Popularly known as UNCLOS, the Law of the Sea Convention or the Law of the Sea treaty, this international agreement defines the rights and responsibilities of nations with respect to their use of the world’s oceans, establishing guidelines for businesses, the environment, and the management of marine natural resources.
Convention on Biological Biodiversity (1992)
Mauritius adopted the Convention on Biological Diversity on 29 December 1993 to support in conservation of biological diversity, sustainable use of the components of biological diversity and fair and equitable sharing of the benefits arising out of the utilization of genetic resources
Over time, invasive species, habitat modification, pollution from land-based sources and activities and adverse impacts of climate change have increased loss of biodiversity, degradation and habitats in Mauritius.
Convention on Safety of Life at Sea (1974)
On 01.02.1988, Mauritius acceded to the International Convention for the Safety of Life at Sea, commonly known as SOLAS Convention. As a signatory to SOLAS Convention, Mauritius has national and international responsibilities to provide necessary services for enhancing safety of navigation in its area of jurisdiction. Contracting Governments are required to provide and maintain Hydrographic Services and products.
The United Nations Framework Convention on Climate Change (1992)
The Convention aims to stabilize greenhouse gas concentrations “at a level that would prevent dangerous anthropogenic (human induced) interference with the climate system.” It states that “such a level should be achieved within a time-frame sufficient to allow ecosystems to adapt naturally to climate change, to ensure that food production is not threatened, and to enable economic development to proceed in a sustainable manner.”
The Paris Agreement’s central aim is to strengthen the global response to the threat of climate change by keeping a global temperature rise this century well below 2 degrees Celsius above pre-industrial levels and to pursue efforts to limit the temperature increase even further to 1.5 degrees Celsius. Additionally, the agreement aims to strengthen the ability of countries to deal with the impacts of climate change.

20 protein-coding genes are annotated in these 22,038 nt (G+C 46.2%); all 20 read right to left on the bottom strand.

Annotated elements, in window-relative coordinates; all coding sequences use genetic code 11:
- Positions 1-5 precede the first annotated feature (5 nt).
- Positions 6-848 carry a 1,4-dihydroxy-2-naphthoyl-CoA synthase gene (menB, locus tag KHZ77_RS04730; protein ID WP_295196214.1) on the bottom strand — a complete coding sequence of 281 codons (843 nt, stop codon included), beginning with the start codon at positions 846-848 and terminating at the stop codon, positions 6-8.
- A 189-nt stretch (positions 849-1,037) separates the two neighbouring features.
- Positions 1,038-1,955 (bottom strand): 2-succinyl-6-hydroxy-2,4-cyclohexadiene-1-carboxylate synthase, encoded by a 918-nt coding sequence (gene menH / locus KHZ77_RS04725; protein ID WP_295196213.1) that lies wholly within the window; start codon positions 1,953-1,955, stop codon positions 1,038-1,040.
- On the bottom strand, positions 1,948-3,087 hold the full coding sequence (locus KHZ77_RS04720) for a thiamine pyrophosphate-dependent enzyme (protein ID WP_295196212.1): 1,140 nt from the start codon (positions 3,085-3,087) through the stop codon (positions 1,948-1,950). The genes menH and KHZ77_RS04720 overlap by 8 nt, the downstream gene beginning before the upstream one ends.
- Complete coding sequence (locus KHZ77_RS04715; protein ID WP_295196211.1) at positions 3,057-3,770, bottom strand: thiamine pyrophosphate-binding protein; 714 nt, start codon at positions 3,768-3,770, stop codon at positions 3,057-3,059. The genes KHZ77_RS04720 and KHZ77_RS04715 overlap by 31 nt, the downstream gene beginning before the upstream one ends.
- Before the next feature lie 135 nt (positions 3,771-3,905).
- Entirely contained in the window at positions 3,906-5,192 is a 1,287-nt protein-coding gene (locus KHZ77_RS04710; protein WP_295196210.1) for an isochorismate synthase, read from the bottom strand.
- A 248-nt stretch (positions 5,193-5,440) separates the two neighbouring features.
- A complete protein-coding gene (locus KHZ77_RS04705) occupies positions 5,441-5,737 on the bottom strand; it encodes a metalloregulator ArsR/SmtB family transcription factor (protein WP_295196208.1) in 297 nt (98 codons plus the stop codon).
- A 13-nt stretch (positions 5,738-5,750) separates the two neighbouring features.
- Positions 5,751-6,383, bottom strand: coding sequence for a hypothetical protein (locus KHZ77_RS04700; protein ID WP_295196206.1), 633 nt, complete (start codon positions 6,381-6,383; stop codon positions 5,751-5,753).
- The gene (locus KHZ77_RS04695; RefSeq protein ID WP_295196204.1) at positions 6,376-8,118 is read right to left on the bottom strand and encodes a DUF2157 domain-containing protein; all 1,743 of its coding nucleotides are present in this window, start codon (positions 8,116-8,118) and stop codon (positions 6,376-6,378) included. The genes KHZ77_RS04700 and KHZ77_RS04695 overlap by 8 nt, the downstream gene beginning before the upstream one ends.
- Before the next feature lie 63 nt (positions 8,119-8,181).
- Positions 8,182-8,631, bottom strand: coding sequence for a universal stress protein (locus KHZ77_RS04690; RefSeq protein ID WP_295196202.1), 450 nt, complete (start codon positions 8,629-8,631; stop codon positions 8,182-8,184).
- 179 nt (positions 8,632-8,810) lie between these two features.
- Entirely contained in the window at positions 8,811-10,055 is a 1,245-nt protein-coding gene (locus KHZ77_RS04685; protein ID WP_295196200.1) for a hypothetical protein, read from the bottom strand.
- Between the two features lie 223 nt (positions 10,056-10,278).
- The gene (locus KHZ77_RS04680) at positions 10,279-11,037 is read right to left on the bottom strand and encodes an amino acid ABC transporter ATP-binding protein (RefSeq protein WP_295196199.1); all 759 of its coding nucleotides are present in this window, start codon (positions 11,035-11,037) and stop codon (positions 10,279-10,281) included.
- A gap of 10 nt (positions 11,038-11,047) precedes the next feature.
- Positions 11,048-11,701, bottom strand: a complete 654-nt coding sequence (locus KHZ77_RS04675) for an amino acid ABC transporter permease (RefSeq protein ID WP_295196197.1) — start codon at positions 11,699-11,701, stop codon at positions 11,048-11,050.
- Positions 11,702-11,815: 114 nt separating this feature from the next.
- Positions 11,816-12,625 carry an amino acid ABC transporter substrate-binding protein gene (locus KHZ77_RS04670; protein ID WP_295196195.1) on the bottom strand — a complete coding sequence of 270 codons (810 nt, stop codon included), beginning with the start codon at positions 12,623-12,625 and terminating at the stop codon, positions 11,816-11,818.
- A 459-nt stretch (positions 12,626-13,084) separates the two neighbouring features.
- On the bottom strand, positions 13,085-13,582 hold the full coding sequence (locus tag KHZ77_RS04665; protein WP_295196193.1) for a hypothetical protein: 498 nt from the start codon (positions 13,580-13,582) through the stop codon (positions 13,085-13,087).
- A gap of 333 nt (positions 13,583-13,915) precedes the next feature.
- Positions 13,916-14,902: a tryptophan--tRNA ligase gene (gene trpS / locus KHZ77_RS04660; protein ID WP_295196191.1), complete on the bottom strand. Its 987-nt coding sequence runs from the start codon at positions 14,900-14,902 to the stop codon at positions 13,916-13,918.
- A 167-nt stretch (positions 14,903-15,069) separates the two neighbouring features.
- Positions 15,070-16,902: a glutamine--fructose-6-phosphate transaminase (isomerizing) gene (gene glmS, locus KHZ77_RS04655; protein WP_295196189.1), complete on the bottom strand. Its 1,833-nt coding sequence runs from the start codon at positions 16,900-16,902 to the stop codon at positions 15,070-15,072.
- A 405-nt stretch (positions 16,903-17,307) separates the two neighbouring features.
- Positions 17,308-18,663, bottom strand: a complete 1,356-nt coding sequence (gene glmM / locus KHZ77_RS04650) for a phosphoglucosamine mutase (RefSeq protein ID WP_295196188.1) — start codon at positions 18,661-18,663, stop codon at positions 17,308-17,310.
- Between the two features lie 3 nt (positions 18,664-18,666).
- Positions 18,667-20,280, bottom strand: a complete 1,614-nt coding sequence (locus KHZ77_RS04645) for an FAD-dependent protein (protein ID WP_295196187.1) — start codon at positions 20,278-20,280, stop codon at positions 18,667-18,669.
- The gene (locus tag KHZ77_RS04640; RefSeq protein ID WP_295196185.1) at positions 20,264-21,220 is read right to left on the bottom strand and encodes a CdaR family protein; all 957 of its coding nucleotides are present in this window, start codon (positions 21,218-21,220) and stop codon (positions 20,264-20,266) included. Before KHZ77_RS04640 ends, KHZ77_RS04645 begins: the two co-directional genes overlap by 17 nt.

2030 Agenda for Sustainable Development
The 2030 Agenda for Sustainable Development, adopted by all United Nations Member States in 2015, provides a shared blueprint for peace and prosperity for people and the planet, now and into the future.
One of the Sustainable Development Goals adopted is Goal 14: Life below water, which aims to sustainably manage, use and protect marine and coastal ecosystems from pollution, as well as address the impacts of ocean acidification. Learn more about SDG 14: Life below Water.
Marine Protected Areas
Target 5 of the SDG 14 is to conserve at least 10 per cent of coastal and marine areas, consistent with national and international law and based on the best available scientific information by 2020. Nairobi Convention is supporting Mauritius meet the obligations under SDG Targets 14.5 by publishing the Marine Protected Areas (MPA) Outlook for the Western Indian Ocean (WIO) region.
Mauritius has made significant progress towards increasing the total coverage of MPAs, thereby protecting its remarkable natural treasures and contributing to employment opportunities, food security, and biodiversity protection. At present the total coastal areas protected (18 MPAs) amounts to 11.9% and represent 0.006 per cent of its EEZ .Find out more about the Marine Protected Areas in Mauritius at the Nairobi Convention Dashboard here.